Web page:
• The 30 hours policy also has greater financial benefit for better-off parents, as families on tax credits or Universal Credit were already able to claim up to 85% of childcare costs through the benefit system. For many lower income families the total financial benefit has only increased very slightly, whereas better-off families have seen a doubling of government funded childcare. Three quarters of the funding goes to the richest 50% of workers.
1. Eligibility for 30 hours childcare should be extended to all families of 3-4 year-olds currently eligible for disadvantaged 2-year-old provision, which would include those out of work or on very low incomes. This would provide better continuity for families on lower incomes with children age 2-4, and refocus funding on closing the school readiness gap. This could be funded by reducing eligibility for households with high incomes.
2. This should be accompanied by increased levels of funding for government funded hours to ensure that delivery is viable and quality of early learning provision is paramount. It is estimated that funding levels per hour are currently 20-25% below the cost of delivery.
3. The Early Years Pupil Premium should be reviewed, and consideration given to the rate, eligibility criteria, and minimising barriers to accessing the funding, including the frequency of eligibility changes, with a move to an equivalent of ‘Ever FSM’ to ensure families dipping in and out of poverty are captured.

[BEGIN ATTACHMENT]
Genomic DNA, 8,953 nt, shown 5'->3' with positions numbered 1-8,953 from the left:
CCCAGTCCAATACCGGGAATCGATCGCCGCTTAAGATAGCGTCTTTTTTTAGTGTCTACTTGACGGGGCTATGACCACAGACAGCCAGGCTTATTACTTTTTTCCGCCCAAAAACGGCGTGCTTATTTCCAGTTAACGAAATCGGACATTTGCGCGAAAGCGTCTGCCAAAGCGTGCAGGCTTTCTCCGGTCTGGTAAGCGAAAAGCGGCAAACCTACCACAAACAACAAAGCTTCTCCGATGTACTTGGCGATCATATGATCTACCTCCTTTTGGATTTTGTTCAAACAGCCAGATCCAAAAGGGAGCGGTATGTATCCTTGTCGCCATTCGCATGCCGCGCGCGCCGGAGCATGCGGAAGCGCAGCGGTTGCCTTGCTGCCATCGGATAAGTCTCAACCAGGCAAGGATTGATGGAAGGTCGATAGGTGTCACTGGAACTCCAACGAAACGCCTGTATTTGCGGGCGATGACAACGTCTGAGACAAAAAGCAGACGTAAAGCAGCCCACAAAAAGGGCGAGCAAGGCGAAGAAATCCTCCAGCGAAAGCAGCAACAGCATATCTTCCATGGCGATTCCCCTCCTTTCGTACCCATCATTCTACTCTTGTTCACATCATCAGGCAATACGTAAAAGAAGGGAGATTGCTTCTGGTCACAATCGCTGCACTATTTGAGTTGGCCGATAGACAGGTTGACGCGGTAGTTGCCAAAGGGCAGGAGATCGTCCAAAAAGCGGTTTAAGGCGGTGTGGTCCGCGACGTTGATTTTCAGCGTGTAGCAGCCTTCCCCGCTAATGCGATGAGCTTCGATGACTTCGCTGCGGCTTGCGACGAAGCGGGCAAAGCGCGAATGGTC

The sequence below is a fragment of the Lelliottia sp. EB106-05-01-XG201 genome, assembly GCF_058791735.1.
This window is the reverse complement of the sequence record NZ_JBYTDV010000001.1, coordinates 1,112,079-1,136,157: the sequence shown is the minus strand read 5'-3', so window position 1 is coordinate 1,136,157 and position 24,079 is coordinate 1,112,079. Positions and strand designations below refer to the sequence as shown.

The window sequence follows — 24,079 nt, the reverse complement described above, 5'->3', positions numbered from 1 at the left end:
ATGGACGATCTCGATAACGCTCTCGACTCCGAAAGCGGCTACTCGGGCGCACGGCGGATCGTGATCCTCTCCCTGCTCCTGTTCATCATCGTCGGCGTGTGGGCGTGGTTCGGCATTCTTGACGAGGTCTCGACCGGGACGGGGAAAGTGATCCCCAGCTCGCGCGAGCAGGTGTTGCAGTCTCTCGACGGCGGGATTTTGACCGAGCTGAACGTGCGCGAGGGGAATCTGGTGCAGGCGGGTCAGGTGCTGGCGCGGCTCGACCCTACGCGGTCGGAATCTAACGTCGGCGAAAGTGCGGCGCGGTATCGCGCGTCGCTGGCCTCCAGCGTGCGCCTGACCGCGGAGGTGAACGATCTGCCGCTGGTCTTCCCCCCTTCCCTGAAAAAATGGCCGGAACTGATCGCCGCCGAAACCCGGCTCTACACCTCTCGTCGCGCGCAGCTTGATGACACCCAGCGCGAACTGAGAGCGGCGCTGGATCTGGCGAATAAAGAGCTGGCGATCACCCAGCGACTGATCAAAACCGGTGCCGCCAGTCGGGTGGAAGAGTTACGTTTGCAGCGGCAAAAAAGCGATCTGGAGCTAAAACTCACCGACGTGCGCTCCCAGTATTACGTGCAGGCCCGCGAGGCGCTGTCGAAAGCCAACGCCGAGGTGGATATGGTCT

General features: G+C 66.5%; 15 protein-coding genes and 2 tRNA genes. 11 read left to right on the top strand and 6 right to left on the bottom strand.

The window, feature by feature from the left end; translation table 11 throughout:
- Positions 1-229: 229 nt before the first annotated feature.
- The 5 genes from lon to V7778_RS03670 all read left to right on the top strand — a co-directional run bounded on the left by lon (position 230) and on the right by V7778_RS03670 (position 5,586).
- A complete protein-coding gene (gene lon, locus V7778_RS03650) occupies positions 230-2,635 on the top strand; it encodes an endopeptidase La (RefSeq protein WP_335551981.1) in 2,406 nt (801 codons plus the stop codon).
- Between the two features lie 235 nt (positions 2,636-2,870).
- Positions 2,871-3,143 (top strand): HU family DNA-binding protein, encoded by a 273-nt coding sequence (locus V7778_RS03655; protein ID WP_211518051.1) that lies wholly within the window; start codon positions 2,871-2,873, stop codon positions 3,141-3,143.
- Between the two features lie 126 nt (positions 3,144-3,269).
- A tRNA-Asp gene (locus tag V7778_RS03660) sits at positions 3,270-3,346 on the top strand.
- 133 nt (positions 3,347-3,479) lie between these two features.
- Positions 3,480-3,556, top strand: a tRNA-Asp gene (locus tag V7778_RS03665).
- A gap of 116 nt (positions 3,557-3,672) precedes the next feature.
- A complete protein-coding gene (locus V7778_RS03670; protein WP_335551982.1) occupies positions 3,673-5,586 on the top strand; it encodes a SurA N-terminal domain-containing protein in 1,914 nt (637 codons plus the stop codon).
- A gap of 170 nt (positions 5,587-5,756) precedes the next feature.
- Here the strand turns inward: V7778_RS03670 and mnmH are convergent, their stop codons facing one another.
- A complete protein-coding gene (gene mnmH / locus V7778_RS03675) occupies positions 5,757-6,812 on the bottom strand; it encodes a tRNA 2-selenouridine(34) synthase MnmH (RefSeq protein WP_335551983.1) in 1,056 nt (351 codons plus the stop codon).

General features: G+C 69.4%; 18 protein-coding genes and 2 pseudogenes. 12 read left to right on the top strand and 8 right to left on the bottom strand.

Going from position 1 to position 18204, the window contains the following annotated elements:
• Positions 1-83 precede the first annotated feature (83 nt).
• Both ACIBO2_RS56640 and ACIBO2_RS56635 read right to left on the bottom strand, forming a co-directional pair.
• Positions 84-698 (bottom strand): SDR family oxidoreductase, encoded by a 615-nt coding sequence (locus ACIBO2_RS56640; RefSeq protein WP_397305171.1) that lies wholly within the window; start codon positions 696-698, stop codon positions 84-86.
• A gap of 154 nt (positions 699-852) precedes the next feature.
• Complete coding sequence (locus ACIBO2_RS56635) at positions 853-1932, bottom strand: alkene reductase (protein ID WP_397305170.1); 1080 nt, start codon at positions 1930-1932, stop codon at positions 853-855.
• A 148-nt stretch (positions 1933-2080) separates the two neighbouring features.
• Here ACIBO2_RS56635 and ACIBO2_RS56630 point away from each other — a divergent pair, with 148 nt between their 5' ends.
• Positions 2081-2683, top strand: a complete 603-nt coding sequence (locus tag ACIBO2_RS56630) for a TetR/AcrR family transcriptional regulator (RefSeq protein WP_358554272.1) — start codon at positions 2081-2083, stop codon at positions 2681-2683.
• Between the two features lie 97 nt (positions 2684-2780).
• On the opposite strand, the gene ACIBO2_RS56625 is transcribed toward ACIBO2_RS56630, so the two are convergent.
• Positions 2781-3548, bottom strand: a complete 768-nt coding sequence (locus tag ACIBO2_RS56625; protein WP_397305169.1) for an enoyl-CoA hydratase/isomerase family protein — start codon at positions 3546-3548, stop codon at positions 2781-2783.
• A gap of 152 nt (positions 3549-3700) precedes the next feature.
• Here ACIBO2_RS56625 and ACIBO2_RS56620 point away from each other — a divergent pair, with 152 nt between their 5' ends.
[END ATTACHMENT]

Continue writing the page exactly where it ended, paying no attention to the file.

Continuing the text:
4. There should be a long-term aspiration to have a qualified teacher in every setting. To do this government should address the recruitment of Early Years Teachers (EYTs) and their parity with teachers holding QTS by: introducing a route for QTS Early Years including access to the new early career framework, bolstering conversion courses available for those already qualified as EYTs who wish to gain QTS, along with taking steps towards parity of pay and conditions for qualified teachers working in the non-maintained sector.
5. One proven way of doing this is through a ‘Leadership Quality Fund’ which can be accessed by settings in order to attract, hire and adequately pay qualified staff, or train existing staff. More needs to be done to increase the qualifications of staff, as well as providing career pathways to attract talent. This is crucial to levelling up provision.
6. Settings, particularly those in deprived areas, should be encouraged and resourced to provide more direct support for parents in terms of the home learning environment. While other supports such as apps are welcome, the relationships and trust established through face-to-face support mean that settings themselves are often best placed to support parents who need it.
7. Maintained nursery schools make up a small proportion of the sector, but are beacons of the highest quality provision, hubs for training and ideas and cater disproportionately to the less advantaged. To recognise this contribution and provide stability, their funding should be set at a sustainable level and put on a long-term basis so they can continue to serve the groups that need support the most.